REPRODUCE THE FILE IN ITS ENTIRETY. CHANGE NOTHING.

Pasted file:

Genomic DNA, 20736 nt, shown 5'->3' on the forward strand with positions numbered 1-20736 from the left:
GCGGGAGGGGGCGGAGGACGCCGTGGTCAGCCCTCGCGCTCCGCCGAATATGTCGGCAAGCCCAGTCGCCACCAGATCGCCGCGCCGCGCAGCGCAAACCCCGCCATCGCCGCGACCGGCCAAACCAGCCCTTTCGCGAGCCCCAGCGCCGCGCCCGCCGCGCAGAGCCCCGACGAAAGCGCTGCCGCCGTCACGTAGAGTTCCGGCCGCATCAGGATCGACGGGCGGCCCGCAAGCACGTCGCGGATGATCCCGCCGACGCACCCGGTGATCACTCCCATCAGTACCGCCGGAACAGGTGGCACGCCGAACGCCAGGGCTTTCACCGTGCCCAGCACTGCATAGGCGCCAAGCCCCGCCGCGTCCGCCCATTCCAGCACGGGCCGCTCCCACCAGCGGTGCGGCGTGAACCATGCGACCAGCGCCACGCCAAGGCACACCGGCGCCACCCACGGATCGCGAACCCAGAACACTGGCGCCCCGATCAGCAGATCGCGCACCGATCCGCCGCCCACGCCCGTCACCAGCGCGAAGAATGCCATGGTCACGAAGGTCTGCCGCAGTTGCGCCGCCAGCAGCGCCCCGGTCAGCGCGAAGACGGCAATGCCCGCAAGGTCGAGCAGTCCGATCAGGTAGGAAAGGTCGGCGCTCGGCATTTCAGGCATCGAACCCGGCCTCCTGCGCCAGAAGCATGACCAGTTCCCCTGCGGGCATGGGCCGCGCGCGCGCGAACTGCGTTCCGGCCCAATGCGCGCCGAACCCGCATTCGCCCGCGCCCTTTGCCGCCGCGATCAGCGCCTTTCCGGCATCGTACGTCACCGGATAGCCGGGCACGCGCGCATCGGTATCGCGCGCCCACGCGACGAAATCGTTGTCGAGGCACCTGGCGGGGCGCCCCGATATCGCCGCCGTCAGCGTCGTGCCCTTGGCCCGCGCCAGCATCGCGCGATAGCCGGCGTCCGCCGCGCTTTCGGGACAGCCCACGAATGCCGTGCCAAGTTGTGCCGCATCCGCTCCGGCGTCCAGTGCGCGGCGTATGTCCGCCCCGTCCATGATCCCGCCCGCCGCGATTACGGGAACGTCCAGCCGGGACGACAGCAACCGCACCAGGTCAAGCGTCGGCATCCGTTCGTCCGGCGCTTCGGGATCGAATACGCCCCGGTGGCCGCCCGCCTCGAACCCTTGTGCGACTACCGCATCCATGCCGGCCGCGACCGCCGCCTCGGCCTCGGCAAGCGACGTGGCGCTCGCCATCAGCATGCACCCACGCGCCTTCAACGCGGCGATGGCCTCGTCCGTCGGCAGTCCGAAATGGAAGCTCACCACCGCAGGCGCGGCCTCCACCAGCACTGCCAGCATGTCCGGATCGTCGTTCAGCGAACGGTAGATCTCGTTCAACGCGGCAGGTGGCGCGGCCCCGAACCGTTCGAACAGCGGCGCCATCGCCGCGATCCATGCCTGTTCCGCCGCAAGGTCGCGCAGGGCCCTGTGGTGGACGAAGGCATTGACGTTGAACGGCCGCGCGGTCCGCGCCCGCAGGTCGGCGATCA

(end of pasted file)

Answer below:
Genomic DNA, 20736 nt, shown 5'->3' on the forward strand with positions numbered 1-20736 from the left:
GCGGGAGGGGGCGGAGGACGCCGTGGTCAGCCCTCGCGCTCCGCCGAATATGTCGGCAAGCCCAGTCGCCACCAGATCGCCGCGCCGCGCAGCGCAAACCCCGCCATCGCCGCGACCGGCCAAACCAGCCCTTTCGCGAGCCCCAGCGCCGCGCCCGCCGCGCAGAGCCCCGACGAAAGCGCTGCCGCCGTCACGTAGAGTTCCGGCCGCATCAGGATCGACGGGCGGCCCGCAAGCACGTCGCGGATGATCCCGCCGACGCACCCGGTGATCACTCCCATCAGTACCGCCGGAACAGGTGGCACGCCGAACGCCAGGGCTTTCACCGTGCCCAGCACTGCATAGGCGCCAAGCCCCGCCGCGTCCGCCCATTCCAGCACGGGCCGCTCCCACCAGCGGTGCGGCGTGAACCATGCGACCAGCGCCACGCCAAGGCACACCGGCGCCACCCACGGATCGCGAACCCAGAACACTGGCGCCCCGATCAGCAGATCGCGCACCGATCCGCCGCCCACGCCCGTCACCAGCGCGAAGAATGCCATGGTCACGAAGGTCTGCCGCAGTTGCGCCGCCAGCAGCGCCCCGGTCAGCGCGAAGACGGCAATGCCCGCAAGGTCGAGCAGTCCGATCAGGTAGGAAAGGTCGGCGCTCGGCATTTCAGGCATCGAACCCGGCCTCCTGCGCCAGAAGCATGACCAGTTCCCCTGCGGGCATGGGCCGCGCGCGCGCGAACTGCGTTCCGGCCCAATGCGCGCCGAACCCGCATTCGCCCGCGCCCTTTGCCGCCGCGATCAGCGCCTTTCCGGCATCGTACGTCACCGGATAGCCGGGCACGCGCGCATCGGTATCGCGCGCCCACGCGACGAAATCGTTGTCGAGGCACCTGGCGGGGCGCCCCGATATCGCCGCCGTCAGCGTCGTGCCCTTGGCCCGCGCCAGCATCGCGCGATAGCCGGCGTCCGCCGCGCTTTCGGGACAGCCCACGAATGCCGTGCCAAGTTGTGCCGCATCCGCTCCGGCGTCCAGTGCGCGGCGTATGTCCGCCCCGTCCATGATCCCGCCCGCCGCGATTACGGGAACGTCCAGCCGGGACGACAGCAACCGCACCAGGTCAAGCGTCGGCATCCGTTCGTCCGGCGCTTCGGGATCGAATACGCCCCGGTGGCCGCCCGCCTCGAACCCTTGTGCGACTACCGCATCCATGCCGGCCGCGACCGCCGCCTCGGCCTCGGCAAGCGACGTGGCGCTCGCCATCAGCATGCACCCACGCGCCTTCAACGCGGCGATGGCCTCGTCCGTCGGCAGTCCGAAATGGAAGCTCACCACCGCAGGCGCGGCCTCCACCAGCACTGCCAGCATGTCCGGATCGTCGTTCAGCGAACGGTAGATCTCGTTCAACGCGGCAGGTGGCGCGGCCCCGAACCGTTCGAACAGCGGCGCCATCGCCGCGATCCATGCCTGTTCCGCCGCAAGGTCGCGCAGGGCCCTGTGGTGGACGAAGGCATTGACGTTGAACGGCCGCGCGGTCCGCGCCCGCAGGTCGGCGATCA